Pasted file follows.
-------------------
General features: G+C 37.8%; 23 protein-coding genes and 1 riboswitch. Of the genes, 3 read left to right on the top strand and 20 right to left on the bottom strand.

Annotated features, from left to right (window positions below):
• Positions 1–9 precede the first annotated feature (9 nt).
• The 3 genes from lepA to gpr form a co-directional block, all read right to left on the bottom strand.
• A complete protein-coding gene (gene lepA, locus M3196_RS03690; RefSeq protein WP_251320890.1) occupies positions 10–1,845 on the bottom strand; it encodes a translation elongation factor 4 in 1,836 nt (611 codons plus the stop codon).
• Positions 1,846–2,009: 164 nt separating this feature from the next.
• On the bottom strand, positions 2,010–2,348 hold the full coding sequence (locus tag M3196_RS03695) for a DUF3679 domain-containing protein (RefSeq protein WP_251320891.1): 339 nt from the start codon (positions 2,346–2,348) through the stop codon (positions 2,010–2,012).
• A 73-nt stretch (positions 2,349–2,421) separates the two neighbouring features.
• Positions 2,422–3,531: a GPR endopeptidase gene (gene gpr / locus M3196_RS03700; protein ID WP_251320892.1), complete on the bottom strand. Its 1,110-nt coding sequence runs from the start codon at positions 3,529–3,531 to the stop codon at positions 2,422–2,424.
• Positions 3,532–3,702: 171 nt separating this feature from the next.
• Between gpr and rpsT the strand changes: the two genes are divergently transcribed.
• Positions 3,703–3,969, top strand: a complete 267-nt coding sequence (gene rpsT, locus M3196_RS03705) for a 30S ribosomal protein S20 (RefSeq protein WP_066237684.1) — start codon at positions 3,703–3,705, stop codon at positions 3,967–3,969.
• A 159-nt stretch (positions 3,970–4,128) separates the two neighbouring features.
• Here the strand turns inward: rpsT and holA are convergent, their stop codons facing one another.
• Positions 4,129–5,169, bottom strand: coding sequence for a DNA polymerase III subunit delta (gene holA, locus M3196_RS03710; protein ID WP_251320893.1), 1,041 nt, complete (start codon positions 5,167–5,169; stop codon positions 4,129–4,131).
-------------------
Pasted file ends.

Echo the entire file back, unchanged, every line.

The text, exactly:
General features: G+C 37.8%; 23 protein-coding genes and 1 riboswitch. Of the genes, 3 read left to right on the top strand and 20 right to left on the bottom strand.

Annotated features, from left to right (window positions below):
• Positions 1–9 precede the first annotated feature (9 nt).
• The 3 genes from lepA to gpr form a co-directional block, all read right to left on the bottom strand.
• A complete protein-coding gene (gene lepA, locus M3196_RS03690; RefSeq protein WP_251320890.1) occupies positions 10–1,845 on the bottom strand; it encodes a translation elongation factor 4 in 1,836 nt (611 codons plus the stop codon).
• Positions 1,846–2,009: 164 nt separating this feature from the next.
• On the bottom strand, positions 2,010–2,348 hold the full coding sequence (locus tag M3196_RS03695) for a DUF3679 domain-containing protein (RefSeq protein WP_251320891.1): 339 nt from the start codon (positions 2,346–2,348) through the stop codon (positions 2,010–2,012).
• A 73-nt stretch (positions 2,349–2,421) separates the two neighbouring features.
• Positions 2,422–3,531: a GPR endopeptidase gene (gene gpr / locus M3196_RS03700; protein ID WP_251320892.1), complete on the bottom strand. Its 1,110-nt coding sequence runs from the start codon at positions 3,529–3,531 to the stop codon at positions 2,422–2,424.
• Positions 3,532–3,702: 171 nt separating this feature from the next.
• Between gpr and rpsT the strand changes: the two genes are divergently transcribed.
• Positions 3,703–3,969, top strand: a complete 267-nt coding sequence (gene rpsT, locus M3196_RS03705) for a 30S ribosomal protein S20 (RefSeq protein WP_066237684.1) — start codon at positions 3,703–3,705, stop codon at positions 3,967–3,969.
• A 159-nt stretch (positions 3,970–4,128) separates the two neighbouring features.
• Here the strand turns inward: rpsT and holA are convergent, their stop codons facing one another.
• Positions 4,129–5,169, bottom strand: coding sequence for a DNA polymerase III subunit delta (gene holA, locus M3196_RS03710; protein ID WP_251320893.1), 1,041 nt, complete (start codon positions 5,167–5,169; stop codon positions 4,129–4,131).